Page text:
The first way of dealing with abuse, they say, is to “speak out”: disclosure as a one time, one shot blowing the lid off abuse, because the
law will take charge the moment we speak. Father’s Touch teaches us that disclosure is as multi-layered and multi textured as the violence itself, and the “law” [assuming of course
that by that term we mean a secular law] hangs above, barely touching the surface, and even that reluctantly. We learn that the law also “copes” with family violence through dissociation,
providing in the process little relief or opportunity for recuperation to survivors! In Donald’s case, the first disclosure was to his mother when he was ten, i.e., six and a half years after
he began to be abused. The earliest disclosure outside the immediate family was soon after, when his older brother Ronnie told a doctor. The doctor replied: “You’re probably going to turn
into a homosexual. Just be careful and don’t turn into a molester. It happens quite frequently,” and sent him home with his abuser and did nothing further.” [p.78]. Then Ronnie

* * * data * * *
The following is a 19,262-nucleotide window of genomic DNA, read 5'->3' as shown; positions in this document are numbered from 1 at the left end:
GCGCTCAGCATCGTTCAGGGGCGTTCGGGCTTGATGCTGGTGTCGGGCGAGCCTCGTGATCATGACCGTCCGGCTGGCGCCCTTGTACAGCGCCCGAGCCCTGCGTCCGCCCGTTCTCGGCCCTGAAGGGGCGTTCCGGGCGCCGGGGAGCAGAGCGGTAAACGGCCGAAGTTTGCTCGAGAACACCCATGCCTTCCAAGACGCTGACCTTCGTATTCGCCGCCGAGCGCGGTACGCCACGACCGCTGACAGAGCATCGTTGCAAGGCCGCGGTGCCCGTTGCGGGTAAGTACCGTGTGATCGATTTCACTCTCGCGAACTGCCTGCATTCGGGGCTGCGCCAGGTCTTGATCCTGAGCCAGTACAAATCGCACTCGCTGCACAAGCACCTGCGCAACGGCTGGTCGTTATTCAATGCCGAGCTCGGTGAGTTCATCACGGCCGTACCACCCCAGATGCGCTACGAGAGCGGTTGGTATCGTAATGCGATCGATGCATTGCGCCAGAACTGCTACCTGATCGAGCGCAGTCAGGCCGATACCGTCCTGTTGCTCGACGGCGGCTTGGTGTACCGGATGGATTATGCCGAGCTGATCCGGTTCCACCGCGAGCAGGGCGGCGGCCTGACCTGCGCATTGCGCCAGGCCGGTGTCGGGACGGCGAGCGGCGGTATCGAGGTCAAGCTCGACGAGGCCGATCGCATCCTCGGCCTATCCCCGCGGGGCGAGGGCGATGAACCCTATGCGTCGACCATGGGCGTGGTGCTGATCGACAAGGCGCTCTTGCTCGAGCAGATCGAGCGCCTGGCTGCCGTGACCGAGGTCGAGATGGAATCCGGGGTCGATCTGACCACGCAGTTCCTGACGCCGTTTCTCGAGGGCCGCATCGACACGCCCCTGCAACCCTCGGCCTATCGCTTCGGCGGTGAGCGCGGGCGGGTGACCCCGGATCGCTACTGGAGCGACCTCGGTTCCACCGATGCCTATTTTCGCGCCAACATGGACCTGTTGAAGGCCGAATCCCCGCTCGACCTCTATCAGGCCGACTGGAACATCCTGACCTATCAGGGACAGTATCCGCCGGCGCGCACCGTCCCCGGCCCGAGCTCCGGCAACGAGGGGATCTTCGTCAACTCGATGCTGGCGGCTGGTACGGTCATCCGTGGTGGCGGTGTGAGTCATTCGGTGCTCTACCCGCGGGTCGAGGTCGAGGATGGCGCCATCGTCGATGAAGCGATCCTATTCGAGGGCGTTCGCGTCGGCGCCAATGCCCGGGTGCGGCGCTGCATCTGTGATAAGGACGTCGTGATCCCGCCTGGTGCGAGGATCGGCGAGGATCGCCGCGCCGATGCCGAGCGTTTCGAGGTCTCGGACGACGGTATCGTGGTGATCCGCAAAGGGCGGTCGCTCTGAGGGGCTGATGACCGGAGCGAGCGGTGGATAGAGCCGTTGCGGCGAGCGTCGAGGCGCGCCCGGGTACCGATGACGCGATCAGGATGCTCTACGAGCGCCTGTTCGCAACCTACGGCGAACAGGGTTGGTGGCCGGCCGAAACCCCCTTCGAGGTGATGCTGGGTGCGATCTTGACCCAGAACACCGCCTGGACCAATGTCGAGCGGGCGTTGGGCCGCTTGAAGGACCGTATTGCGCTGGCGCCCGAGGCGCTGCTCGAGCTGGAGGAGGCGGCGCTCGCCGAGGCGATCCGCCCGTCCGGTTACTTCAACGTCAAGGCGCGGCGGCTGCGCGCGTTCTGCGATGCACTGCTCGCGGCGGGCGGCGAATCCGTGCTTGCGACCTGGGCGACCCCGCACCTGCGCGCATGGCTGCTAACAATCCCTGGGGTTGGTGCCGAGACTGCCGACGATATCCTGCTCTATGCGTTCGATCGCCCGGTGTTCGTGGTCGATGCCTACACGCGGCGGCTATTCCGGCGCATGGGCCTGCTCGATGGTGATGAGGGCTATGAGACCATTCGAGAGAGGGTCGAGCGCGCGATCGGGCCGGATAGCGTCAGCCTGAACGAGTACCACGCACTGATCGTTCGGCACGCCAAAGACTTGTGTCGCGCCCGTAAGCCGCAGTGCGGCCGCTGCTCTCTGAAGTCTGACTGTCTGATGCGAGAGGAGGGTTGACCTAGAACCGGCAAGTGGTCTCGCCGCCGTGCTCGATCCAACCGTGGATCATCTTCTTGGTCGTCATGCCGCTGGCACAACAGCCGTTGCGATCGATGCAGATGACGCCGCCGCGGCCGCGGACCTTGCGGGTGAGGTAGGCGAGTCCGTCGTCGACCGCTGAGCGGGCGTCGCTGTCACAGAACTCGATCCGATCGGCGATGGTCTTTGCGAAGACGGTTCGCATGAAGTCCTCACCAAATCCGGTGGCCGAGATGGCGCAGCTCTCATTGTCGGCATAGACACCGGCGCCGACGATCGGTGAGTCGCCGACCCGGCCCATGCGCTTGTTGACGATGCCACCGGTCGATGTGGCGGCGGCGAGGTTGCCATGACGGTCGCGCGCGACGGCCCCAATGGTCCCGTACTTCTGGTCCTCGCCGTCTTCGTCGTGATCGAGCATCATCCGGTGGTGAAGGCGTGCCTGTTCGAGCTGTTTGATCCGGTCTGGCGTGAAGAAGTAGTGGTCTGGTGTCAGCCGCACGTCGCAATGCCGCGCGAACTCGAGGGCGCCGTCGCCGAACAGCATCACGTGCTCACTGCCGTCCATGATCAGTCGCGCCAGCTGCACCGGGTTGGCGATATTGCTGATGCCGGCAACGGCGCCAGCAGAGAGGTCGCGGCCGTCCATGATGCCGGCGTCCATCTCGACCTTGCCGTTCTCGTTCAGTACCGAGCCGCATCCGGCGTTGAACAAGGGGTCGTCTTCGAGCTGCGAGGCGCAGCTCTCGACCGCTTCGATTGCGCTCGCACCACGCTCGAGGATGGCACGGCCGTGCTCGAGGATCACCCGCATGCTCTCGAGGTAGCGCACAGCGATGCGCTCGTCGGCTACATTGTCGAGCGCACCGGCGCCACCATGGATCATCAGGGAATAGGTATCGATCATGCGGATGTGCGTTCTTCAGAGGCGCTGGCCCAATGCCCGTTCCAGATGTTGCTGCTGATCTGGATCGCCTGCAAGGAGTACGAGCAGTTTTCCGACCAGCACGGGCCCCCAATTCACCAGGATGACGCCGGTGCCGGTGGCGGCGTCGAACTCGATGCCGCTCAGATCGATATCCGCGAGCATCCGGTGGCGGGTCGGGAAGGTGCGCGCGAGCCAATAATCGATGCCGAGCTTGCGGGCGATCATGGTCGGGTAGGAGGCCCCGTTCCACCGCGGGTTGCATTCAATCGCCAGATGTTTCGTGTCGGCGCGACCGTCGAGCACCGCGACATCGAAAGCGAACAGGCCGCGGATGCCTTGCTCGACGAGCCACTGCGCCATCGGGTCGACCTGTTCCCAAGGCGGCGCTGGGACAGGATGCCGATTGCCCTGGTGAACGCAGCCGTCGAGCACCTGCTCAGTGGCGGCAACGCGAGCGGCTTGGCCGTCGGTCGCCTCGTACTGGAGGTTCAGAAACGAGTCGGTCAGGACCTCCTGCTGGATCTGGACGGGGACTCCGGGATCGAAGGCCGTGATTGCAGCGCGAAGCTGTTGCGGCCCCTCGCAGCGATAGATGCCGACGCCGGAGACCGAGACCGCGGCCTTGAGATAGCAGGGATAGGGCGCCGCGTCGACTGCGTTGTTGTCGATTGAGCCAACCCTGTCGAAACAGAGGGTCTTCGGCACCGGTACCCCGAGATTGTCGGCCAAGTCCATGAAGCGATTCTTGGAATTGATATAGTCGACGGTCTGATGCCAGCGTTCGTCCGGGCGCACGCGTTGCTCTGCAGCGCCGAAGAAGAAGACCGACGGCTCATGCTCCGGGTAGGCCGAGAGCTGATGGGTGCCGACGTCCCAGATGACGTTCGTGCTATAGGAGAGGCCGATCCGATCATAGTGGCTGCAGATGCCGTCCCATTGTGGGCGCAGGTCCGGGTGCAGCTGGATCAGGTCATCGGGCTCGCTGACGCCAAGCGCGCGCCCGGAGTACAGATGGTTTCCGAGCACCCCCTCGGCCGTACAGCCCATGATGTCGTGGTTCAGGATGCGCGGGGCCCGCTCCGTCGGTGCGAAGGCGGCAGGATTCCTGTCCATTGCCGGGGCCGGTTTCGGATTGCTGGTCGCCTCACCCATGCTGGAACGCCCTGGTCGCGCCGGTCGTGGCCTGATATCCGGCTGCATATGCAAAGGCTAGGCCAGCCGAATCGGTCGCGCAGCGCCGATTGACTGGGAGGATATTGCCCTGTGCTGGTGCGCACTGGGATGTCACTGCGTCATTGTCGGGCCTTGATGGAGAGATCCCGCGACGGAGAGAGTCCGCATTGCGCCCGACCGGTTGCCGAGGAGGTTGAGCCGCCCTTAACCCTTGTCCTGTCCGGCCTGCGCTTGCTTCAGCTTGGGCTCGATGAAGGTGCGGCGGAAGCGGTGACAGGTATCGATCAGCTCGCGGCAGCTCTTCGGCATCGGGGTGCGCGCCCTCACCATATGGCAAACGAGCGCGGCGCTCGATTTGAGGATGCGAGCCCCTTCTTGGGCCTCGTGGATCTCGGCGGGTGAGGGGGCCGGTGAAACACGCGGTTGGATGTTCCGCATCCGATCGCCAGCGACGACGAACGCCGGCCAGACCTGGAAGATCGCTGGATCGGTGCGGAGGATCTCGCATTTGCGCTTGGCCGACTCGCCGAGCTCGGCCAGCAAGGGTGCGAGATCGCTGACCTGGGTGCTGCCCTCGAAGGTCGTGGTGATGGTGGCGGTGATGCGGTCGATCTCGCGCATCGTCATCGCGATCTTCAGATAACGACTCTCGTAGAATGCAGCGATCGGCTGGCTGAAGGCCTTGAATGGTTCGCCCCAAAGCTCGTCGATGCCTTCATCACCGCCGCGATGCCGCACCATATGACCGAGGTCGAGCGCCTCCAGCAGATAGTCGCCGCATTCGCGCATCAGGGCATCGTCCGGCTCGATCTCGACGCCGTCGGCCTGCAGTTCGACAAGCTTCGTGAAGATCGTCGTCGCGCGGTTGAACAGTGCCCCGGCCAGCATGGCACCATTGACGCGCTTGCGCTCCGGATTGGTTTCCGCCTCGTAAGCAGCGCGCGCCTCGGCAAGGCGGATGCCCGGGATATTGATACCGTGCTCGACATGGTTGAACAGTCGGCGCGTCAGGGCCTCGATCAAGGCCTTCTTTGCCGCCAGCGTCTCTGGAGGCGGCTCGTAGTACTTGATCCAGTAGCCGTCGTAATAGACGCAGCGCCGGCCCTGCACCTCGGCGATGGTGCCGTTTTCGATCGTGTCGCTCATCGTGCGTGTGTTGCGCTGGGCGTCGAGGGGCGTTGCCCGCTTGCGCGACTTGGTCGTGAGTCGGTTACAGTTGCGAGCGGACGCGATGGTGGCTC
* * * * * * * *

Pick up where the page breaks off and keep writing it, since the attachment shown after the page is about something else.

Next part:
confides in the Elders of the religious community. “Their reaction: a mix of detachment, curiosity, and confirmation.” [pp.105-106]. Over a period of nine years approximately thirty
people had been told about the abuse, including policemen, judges, attorneys, physicians and the Church Elders. And yet, when the survivors decided to press charges of assault, the Crown Attorney
failed miserably in framing the charges accurately.
Through this entire period however, the dogged pursuit of stability was possible because of the conviction that freedom is not impossible to find, and the
determination to find it: “We are united on a mission: we want our mother free of her jailor. Her liberation from captivity takes on more importance than our own freedom. The roles of parent
and child are forever reversed. At fifteen, I am counselor, caretaker, therapist, and tower of strength for my mother who is forty-oneSo in 1976, it was Ronny and I, at the ages of 18 and 15, who